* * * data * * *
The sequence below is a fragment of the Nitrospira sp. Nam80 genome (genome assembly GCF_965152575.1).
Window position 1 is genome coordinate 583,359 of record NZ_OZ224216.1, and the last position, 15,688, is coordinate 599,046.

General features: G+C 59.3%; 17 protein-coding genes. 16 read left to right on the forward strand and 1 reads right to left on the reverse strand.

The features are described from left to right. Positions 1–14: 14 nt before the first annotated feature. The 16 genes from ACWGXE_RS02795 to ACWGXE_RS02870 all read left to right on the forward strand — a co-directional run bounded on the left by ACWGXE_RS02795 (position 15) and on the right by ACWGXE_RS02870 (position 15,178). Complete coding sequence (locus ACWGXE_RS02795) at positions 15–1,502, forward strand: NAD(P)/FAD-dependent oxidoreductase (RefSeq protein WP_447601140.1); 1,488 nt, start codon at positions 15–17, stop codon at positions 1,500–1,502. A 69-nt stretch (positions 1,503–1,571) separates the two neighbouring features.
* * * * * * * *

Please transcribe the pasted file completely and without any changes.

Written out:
The sequence below is a fragment of the Nitrospira sp. Nam80 genome (genome assembly GCF_965152575.1).
Window position 1 is genome coordinate 583,359 of record NZ_OZ224216.1, and the last position, 15,688, is coordinate 599,046.

General features: G+C 59.3%; 17 protein-coding genes. 16 read left to right on the forward strand and 1 reads right to left on the reverse strand.

The features are described from left to right. Positions 1–14: 14 nt before the first annotated feature. The 16 genes from ACWGXE_RS02795 to ACWGXE_RS02870 all read left to right on the forward strand — a co-directional run bounded on the left by ACWGXE_RS02795 (position 15) and on the right by ACWGXE_RS02870 (position 15,178). Complete coding sequence (locus ACWGXE_RS02795) at positions 15–1,502, forward strand: NAD(P)/FAD-dependent oxidoreductase (RefSeq protein WP_447601140.1); 1,488 nt, start codon at positions 15–17, stop codon at positions 1,500–1,502. A 69-nt stretch (positions 1,503–1,571) separates the two neighbouring features.